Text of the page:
The link to w3schools seems to be only available over the reference section now: w3schools.com/jsref/tryit.asp?filename=try_dom_event_clientxy
    – valid
    Jul 10, 2014 at 11:21
  • 2
    I think it's a misleading or at least ineffective explanation for pageX / pageY (and by consequence, the question) because it makes a reference to the URL bar and back button whereas it's better explained in terms of the page contents as in e.g. the visual explanation answer tells. Also, the w3schools example isn't helpful as it only outputs one x/y pair, and there's no scrolling in it which would demonstrate the difference. Nov 1, 2016 at 12:00
  • 4
    PageX/PageY & ClientX/clientY explanations are interchanged. you should correct it. it's misleading
    – ExploreNav
    Jun 22, 2017 at 7:52
  • 1
    I think @NavpreetKaur is right. This answer gets it opposite regarding clientX vs pageX
    – zhouji
    Oct 9, 2019 at 14:44
  1. pageX/Y gives the coordinates relative to the <html> element in CSS pixels.
  2. clientX/Y gives the coordinates relative to the viewport in CSS pixels.
  3. screenX/Y gives the coordinates relative to the screen in device pixels.

Regarding your last question if calculations are similar on desktop and mobile browsers... For a better understanding - on mobile browsers - we need to differentiate two new concept: the layout viewport and visual viewport. The visual viewport is the part of the page that's currently shown onscreen. The layout viewport is synonym for a full page rendered on a desktop browser (with all the elements that are not visible on the current viewport).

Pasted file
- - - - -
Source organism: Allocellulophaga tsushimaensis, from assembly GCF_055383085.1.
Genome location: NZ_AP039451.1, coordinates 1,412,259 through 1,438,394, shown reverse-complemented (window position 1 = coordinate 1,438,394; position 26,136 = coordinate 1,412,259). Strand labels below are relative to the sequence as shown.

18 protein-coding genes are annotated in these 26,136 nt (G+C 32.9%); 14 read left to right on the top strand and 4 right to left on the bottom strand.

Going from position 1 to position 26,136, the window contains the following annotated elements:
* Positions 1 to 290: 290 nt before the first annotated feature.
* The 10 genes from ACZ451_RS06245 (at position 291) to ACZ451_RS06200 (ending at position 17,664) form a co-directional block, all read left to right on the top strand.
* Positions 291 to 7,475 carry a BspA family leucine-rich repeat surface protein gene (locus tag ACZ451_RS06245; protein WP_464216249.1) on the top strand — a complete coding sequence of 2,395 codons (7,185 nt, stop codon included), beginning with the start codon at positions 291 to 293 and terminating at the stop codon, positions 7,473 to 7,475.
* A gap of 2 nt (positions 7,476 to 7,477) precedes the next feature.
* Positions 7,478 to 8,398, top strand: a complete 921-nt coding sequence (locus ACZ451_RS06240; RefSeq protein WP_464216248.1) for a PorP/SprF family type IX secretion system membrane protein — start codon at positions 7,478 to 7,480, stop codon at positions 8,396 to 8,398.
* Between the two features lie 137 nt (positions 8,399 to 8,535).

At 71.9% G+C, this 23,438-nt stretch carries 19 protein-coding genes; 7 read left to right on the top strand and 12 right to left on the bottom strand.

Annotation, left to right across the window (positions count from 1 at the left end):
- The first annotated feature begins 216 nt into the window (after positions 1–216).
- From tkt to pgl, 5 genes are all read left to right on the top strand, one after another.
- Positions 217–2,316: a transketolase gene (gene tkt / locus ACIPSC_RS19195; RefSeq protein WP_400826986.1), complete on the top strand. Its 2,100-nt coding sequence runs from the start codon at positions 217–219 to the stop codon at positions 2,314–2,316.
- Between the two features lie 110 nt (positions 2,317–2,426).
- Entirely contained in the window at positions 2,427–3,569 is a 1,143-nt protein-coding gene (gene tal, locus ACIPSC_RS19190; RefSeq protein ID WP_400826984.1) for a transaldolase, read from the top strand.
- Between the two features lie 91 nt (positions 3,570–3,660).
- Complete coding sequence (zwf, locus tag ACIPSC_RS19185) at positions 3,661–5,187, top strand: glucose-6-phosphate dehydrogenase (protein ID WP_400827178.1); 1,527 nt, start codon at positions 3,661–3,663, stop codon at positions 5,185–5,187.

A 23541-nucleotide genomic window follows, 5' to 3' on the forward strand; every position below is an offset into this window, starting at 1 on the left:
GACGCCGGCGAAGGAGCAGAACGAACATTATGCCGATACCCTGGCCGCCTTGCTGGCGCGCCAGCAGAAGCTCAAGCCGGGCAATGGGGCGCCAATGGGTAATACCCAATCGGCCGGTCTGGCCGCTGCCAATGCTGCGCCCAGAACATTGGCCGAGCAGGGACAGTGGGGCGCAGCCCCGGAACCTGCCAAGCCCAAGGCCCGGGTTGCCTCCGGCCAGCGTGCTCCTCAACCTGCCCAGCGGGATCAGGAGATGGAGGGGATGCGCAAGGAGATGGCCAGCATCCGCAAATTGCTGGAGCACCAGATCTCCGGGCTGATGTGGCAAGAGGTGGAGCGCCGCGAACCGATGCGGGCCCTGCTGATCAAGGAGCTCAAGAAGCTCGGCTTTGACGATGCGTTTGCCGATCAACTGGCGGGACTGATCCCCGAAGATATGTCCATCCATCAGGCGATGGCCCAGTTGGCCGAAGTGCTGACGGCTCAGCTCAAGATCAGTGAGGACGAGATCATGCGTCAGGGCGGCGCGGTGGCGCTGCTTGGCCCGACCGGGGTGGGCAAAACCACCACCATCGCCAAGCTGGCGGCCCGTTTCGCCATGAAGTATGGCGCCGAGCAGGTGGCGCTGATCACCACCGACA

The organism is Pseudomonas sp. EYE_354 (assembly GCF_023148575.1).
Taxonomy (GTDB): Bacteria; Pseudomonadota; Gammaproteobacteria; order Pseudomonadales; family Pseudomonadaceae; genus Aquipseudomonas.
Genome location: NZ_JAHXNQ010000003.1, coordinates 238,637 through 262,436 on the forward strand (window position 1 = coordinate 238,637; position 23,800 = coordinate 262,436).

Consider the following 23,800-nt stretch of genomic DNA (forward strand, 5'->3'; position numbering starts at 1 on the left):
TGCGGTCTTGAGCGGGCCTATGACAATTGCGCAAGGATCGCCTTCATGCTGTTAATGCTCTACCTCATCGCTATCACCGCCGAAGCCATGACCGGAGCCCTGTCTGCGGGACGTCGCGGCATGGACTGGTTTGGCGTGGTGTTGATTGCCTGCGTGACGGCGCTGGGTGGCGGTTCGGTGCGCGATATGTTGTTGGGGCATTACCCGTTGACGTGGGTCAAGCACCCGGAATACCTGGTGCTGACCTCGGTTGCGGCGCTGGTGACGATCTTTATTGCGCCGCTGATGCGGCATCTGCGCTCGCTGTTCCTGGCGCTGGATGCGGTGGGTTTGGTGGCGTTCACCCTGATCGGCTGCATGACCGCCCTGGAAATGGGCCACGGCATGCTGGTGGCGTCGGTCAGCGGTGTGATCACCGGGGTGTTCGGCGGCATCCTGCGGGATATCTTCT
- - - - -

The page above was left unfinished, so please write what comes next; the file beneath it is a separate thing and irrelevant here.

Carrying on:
On mobile browsers the pageX and pageY are still relative to the page in CSS pixels so you can obtain the mouse coordinates relative to the document page. On the other hand clientX and clientY define the mouse coordinates in relation to the visual viewport.

There is another stackoverflow thread here regarding the differences between the visual viewport and layout viewport : Difference between visual viewport and layout viewport?

Another good resource: http://www.quirksmode.org/mobile/viewports2.html

  • 4
    What about offsetX/Y?
    – Venryx
    Jul 29, 2021 at 0:13

I don't like and understand things, which can be explained visually, by words.

enter image description here

  • 1
    The answer has an image :/
    – Neil
    Mar 4, 2022 at 11:18
  • It could be a bit misleading, pageY could actually be longer than the screenY. Of course pageX vs screenX has shown this correctly for the careful eyes. I've also edited the accepted answer's picture to illustrate this.
    – aderchox
    Jan 31, 2023 at 17:28

What helped me was to add an event directly to this page and click around for myself! Open up your console in developer tools/Firebug etc and paste this:

document.addEventListener('click', function(e) {
    'page: ' + e.pageX + ',' + e.pageY,
    'client: ' + e.clientX + ',' + e.clientY,
    'screen: ' + e.screenX + ',' + e.screenY)
}, false);
Click anywhere

With this snippet, you can track your click position as you scroll, move the browser window, etc.

Notice that pageX/Y and clientX/Y are the same when you're scrolled all the way to the top!


Full overview, including offsetX/Y

Other interesting properties are offsetX/Y (offset between the mouse and the border of the clicked element/node). Here's a fuller picture:

offsetX is the horizontal offset between the mouse and the left border of the element/node that was clicked



The difference between those will depend largely on what browser you are currently referring to. Each one implements these properties differently, or not at all. Quirksmode has great documentation regarding browser differences in regards to W3C standards like the DOM and JavaScript Events.


clientX/Y refers to relative screen coordinates, for instance if your web-page is long enough then clientX/Y gives clicked point's coordinates location in terms of its actual pixel position while ScreenX/Y gives the ordinates in reference to start of page.